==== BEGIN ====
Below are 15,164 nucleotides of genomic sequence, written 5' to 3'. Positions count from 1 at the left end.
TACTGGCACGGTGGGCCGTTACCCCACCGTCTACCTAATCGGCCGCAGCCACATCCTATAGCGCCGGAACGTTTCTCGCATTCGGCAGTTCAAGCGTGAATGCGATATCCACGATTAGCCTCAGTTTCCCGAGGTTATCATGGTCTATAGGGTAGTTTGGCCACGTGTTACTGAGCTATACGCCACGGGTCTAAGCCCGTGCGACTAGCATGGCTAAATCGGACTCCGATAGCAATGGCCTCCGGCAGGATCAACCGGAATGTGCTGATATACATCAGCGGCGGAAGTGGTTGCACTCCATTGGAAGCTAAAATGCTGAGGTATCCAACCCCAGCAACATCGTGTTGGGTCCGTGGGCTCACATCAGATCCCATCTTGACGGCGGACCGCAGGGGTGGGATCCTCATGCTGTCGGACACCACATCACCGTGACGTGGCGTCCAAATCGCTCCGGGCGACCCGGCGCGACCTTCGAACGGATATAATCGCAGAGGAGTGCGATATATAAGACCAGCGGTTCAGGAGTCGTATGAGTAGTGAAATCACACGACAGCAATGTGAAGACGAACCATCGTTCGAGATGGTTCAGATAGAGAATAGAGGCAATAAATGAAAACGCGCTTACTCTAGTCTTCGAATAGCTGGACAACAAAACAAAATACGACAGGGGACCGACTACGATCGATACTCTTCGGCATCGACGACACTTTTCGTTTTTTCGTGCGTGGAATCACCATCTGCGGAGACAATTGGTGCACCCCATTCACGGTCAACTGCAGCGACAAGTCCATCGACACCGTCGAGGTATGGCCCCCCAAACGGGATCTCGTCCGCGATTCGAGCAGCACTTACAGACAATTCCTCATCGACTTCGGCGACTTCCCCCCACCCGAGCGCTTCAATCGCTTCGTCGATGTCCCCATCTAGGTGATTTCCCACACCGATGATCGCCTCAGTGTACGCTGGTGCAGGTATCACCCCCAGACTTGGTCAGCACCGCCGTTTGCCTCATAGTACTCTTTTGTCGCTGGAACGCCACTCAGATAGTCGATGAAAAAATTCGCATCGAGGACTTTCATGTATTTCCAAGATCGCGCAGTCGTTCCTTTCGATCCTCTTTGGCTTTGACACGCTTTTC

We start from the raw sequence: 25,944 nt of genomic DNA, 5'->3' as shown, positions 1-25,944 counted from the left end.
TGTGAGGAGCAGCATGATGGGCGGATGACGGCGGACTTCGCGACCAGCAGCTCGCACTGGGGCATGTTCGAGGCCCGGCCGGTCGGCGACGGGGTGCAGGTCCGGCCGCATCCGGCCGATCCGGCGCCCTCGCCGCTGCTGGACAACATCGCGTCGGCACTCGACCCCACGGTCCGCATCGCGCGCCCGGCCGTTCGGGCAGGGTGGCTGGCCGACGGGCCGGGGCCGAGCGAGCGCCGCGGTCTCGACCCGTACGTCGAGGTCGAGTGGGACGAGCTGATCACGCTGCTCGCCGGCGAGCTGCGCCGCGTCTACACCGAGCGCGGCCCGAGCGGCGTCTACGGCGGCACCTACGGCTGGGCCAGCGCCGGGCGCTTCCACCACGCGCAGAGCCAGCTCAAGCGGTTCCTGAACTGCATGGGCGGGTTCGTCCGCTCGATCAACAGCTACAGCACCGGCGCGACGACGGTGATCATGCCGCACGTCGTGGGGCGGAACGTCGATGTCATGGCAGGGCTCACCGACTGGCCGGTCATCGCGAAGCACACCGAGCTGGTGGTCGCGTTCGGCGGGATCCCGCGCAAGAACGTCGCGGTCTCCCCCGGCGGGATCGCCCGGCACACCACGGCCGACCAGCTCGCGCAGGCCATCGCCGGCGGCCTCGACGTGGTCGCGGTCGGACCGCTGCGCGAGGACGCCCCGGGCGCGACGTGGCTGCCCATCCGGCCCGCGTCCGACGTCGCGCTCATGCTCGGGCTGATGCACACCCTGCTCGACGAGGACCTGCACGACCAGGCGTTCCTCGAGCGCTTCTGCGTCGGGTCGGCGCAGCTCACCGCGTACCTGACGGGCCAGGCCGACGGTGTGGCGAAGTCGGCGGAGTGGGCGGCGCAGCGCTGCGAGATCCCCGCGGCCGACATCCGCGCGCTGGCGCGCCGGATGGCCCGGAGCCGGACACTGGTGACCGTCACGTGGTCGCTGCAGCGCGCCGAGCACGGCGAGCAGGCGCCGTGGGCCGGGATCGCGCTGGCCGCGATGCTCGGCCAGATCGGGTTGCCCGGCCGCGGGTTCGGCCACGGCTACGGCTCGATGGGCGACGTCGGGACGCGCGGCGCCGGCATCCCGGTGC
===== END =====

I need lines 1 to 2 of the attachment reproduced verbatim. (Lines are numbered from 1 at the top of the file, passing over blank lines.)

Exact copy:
Below are 15,164 nucleotides of genomic sequence, written 5' to 3'. Positions count from 1 at the left end.
TACTGGCACGGTGGGCCGTTACCCCACCGTCTACCTAATCGGCCGCAGCCACATCCTATAGCGCCGGAACGTTTCTCGCATTCGGCAGTTCAAGCGTGAATGCGATATCCACGATTAGCCTCAGTTTCCCGAGGTTATCATGGTCTATAGGGTAGTTTGGCCACGTGTTACTGAGCTATACGCCACGGGTCTAAGCCCGTGCGACTAGCATGGCTAAATCGGACTCCGATAGCAATGGCCTCCGGCAGGATCAACCGGAATGTGCTGATATACATCAGCGGCGGAAGTGGTTGCACTCCATTGGAAGCTAAAATGCTGAGGTATCCAACCCCAGCAACATCGTGTTGGGTCCGTGGGCTCACATCAGATCCCATCTTGACGGCGGACCGCAGGGGTGGGATCCTCATGCTGTCGGACACCACATCACCGTGACGTGGCGTCCAAATCGCTCCGGGCGACCCGGCGCGACCTTCGAACGGATATAATCGCAGAGGAGTGCGATATATAAGACCAGCGGTTCAGGAGTCGTATGAGTAGTGAAATCACACGACAGCAATGTGAAGACGAACCATCGTTCGAGATGGTTCAGATAGAGAATAGAGGCAATAAATGAAAACGCGCTTACTCTAGTCTTCGAATAGCTGGACAACAAAACAAAATACGACAGGGGACCGACTACGATCGATACTCTTCGGCATCGACGACACTTTTCGTTTTTTCGTGCGTGGAATCACCATCTGCGGAGACAATTGGTGCACCCCATTCACGGTCAACTGCAGCGACAAGTCCATCGACACCGTCGAGGTATGGCCCCCCAAACGGGATCTCGTCCGCGATTCGAGCAGCACTTACAGACAATTCCTCATCGACTTCGGCGACTTCCCCCCACCCGAGCGCTTCAATCGCTTCGTCGATGTCCCCATCTAGGTGATTTCCCACACCGATGATCGCCTCAGTGTACGCTGGTGCAGGTATCACCCCCAGACTTGGTCAGCACCGCCGTTTGCCTCATAGTACTCTTTTGTCGCTGGAACGCCACTCAGATAGTCGATGAAAAAATTCGCATCGAGGACTTTCATGTATTTCCAAGATCGCGCAGTCGTTCCTTTCGATCCTCTTTGGCTTTGACACGCTTTTC